August 2017 News and Updates

Cyber Tech Cafe


Executive Summary – In addition to the normal Microsoft, Adobe and Oracle / Java updates, Google released an update to patch 10 critical bugs in the Android operating system and Mozilla released an update to patch 29 vulnerabilities in Firefox including making Adobe Flash objects Click-To-Enable.  The excitement from WannaCry and Petya / Not-Petya seems to be calming down but it looks like the Mamba ransomware (gained fame in the end of 2016 by taking the San Francisco transit system offline) seems to be making a comeback.  It only seems to be impacting Saudi Arabia and Brazil at the moment but it would be wise for blue teams to take note and make sure that you’re ready (Are you all patched up?  Network segmented to minimize the damage of a successful attack?  Backups?).

MicrosoftMicrosoft – Microsoft released a total of 48 patches today with 25 rated critical and 27 of the updates addressed remote code execution vulnerabilities.  In addition to the usual suspects (Windows, Internet Explorer, Edge, Office, Windows Scripting Engine, etc.), there were updates released this month for a number of interesting components including the Windows Subsystem for Linux, Windows Search (which can be attacked via unauthenticated SMB but *is not* related to the recent SMB vulnerabilities that led to the WannaCry and Petya attacks) and the Windows IME (Input Method Editor).

Microsoft releases regular updates the second Tuesday of each month, often referred to as ‘Patch Tuesday’. These updates are categorized as Low, Moderate, Important or Critical. Details on the categories are available here. The updates can include any supported Microsoft product from Windows to Office to Internet Explorer and server products like Exchange and SQL Server. If you have one or more of these products installed, especially if the update is listed as Important or Critcial, it’s important that the updates are installed.

Additional details are available ThreatPost and SANS.

AdobeAdobe – Adobe released four updates this month (APSB17-23, APSB17-24, APSB17-26 and APSB17-27, no information on what happened to APSB17-25).  The updates addressed issues in Adobe Flash Player (critical, all platforms), Adobe Acrobat and Reader (critical, Windows and Macintosh), Adobe Experience Manager (important / moderate, all platforms) and Adobe Digital Editions (critical / important, all platforms).

Like Microsoft, Adobe now releases updates to their products on the second Tuesday of each month. Adobe will also release ‘out of band’ updates if necessary to address critical vulnerabilities in their products. Adobe products include Adobe Reader (for viewing PDF files), Adobe Flash Player (often used to watch videos, for interactive content like games, etc.), Adobe Shockwave and the Adobe Creative Suite (Photoshop, Illustrator, Acrobat, Lightroom, etc.).

Additional details are available from Adobe Here including links to download the update(s) and instructions for installation.

JavaJava / Oracle – The latest update for Java is version 8 Update 144, released on 26 July 2017.

Java is a tool that’s widely used by banks, online service providers and even security companies for SSL VPN connections. Java’s ‘official’ release cycle is approximately quarterly but Java updates have been ‘fast and furious’ in recent months. It’s worth noting again that, if you don’t absolutely need Java on your computer, it’s not a bad idea to remove it altogether.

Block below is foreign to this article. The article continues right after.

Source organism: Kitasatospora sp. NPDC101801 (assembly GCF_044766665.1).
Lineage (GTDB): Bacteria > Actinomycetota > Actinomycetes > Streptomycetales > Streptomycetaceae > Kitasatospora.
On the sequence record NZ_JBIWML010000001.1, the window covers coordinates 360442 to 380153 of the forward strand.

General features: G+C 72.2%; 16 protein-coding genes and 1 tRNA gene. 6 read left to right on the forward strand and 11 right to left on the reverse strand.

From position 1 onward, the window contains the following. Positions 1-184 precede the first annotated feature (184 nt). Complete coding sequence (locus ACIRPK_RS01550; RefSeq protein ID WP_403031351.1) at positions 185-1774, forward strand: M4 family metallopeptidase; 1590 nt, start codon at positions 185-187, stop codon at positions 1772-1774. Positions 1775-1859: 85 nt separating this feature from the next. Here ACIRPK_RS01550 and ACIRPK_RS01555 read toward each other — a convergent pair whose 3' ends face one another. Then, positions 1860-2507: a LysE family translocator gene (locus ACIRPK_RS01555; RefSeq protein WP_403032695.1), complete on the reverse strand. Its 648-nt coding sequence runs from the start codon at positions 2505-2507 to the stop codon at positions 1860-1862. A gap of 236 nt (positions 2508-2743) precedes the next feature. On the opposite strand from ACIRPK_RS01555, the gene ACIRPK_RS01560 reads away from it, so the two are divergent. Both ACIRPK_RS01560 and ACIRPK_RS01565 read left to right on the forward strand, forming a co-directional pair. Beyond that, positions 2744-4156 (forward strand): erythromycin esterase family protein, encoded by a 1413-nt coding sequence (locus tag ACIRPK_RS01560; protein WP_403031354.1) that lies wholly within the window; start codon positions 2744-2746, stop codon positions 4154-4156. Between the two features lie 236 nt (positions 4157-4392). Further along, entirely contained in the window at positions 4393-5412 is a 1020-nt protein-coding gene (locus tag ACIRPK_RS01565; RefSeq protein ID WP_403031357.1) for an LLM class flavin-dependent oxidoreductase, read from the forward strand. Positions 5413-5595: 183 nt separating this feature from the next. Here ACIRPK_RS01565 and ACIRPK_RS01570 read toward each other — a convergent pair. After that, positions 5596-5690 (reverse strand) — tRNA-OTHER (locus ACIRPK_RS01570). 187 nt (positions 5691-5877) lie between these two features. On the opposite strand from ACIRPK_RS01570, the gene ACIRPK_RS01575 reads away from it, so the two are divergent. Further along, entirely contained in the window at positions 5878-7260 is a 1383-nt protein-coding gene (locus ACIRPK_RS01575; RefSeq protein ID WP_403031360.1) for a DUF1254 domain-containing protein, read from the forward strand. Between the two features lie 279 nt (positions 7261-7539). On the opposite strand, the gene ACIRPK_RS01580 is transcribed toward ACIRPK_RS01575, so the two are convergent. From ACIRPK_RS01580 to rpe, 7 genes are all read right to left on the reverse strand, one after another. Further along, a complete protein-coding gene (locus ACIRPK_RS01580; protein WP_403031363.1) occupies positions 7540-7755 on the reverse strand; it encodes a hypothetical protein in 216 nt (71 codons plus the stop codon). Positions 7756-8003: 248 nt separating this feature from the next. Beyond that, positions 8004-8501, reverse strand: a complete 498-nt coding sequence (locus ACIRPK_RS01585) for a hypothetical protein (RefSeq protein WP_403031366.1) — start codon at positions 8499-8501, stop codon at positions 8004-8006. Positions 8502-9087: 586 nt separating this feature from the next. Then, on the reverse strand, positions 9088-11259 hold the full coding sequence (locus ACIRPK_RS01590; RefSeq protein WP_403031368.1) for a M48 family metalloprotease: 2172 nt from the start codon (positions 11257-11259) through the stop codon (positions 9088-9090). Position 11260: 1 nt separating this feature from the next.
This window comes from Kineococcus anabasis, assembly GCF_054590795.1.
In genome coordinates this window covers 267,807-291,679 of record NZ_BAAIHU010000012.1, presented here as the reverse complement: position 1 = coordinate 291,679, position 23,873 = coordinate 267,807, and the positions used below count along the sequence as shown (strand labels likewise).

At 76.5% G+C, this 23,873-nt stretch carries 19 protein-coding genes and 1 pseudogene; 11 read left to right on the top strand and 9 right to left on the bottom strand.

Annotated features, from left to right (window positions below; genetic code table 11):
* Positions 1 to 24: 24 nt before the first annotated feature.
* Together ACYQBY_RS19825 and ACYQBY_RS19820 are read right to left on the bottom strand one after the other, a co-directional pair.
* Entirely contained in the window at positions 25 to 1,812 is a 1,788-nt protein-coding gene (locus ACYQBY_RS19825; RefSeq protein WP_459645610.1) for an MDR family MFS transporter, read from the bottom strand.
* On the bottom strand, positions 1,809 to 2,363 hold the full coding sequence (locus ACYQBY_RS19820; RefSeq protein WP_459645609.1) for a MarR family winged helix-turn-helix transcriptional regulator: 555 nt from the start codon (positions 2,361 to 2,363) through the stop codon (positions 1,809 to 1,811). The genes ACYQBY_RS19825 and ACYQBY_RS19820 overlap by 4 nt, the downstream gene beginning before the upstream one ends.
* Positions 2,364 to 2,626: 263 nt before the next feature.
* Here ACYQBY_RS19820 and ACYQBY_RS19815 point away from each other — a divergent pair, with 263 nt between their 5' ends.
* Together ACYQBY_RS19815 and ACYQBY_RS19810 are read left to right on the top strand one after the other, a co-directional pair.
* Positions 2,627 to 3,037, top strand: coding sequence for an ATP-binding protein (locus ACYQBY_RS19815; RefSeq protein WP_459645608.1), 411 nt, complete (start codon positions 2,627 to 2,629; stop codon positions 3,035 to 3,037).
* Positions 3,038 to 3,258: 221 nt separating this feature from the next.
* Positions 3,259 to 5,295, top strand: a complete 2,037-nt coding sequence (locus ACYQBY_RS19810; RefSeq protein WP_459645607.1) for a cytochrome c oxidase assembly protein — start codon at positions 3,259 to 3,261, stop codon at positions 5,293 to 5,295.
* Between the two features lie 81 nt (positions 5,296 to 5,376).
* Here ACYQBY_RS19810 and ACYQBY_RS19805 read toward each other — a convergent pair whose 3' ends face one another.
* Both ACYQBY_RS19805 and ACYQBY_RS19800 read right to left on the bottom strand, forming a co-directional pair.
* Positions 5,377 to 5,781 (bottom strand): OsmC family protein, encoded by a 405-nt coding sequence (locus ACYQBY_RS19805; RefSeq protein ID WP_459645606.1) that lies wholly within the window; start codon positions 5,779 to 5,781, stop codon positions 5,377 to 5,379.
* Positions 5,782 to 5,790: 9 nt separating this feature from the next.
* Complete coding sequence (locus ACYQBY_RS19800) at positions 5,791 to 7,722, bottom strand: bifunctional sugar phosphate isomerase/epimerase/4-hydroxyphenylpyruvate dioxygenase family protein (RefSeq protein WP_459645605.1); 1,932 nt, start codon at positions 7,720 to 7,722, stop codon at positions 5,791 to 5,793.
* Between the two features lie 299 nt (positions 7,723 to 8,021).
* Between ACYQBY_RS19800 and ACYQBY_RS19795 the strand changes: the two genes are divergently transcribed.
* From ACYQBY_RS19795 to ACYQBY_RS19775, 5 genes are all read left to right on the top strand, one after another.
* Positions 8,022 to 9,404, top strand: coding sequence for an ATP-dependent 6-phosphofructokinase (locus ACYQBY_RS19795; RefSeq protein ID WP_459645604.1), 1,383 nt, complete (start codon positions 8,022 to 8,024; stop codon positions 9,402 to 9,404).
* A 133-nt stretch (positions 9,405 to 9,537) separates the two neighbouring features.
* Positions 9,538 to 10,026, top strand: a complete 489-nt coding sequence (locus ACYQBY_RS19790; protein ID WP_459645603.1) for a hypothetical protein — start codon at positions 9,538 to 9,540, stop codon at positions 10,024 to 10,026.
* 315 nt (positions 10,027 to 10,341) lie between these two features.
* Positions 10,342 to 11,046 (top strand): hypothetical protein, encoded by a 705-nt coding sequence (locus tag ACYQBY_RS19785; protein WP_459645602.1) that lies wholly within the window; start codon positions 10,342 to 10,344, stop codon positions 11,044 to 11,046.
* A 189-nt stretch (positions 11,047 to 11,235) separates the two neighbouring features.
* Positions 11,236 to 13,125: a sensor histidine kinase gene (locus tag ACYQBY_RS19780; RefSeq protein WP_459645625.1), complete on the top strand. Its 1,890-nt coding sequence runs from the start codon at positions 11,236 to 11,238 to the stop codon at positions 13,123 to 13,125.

Additional details are available from Oracle here.


Security News, Sponsored by Piratica – Offensive security can be a difficult concept for many traditional organizations to understand.  In most cases, the concept of risk is a relatively easy concept to understand and doing things like having gates and locks for access control, locked file cabinets to secure sensitive records and cameras or security guards is commonplace.  Identifying these vulnerabilities (unlocked doors, etc.) is relatively easy and the mitigation (lock the doors, etc.) is usually equally easy.  They’re physical.  When it comes to identifying vulnerabilities and threats in the digital world though and then quantifying the risk that that combination of threats and vulnerabilities pose to an organization, it’s not quite so easy.  We can’t see or touch a SQL Injection vulnerability but, if an attacker finds one on our website and is able to use it to download PII or ePHI, it becomes very real.  We can’t see a remote code execution vulnerability in the file server that was accidentally exposed to the Internet but, if an attacker spots it and uses it to encrypt all of our data, that too becomes very real.  Recent events (WannaCry and Petya specifically) have helped to bring the importance of offensive security to light (and into the C-Suite) but there’s still a way to go.

Piratica is a risk management firm and we work with client organizations to help them identify and understand the risks to their organizations from cyber criminals.. We believe that the first step in any solution is to correctly and completely identify the problem. Additional information is available on our website, Facebook and Twitter or via our free weekly email newsletter (signup available on our website here).

These updates will be automatically reviewed, approved and installed for MyIT Customers. If you would like more information about the Cyber Tech Cafe MyIT services for your business, please let us know. The Cyber Tech Cafe MyIT services are availalbe in three different levels (Bronze, Silver and Gold) and can provide updates only (Bronze), updates and proactive network auditing and monitoring (Silver) or updates, proactive auditing and monitoring and up to 10 hours of priority support at a significantly discounted rate (Gold). Pricing is based on the number of physical locations, servers and workstations that you have.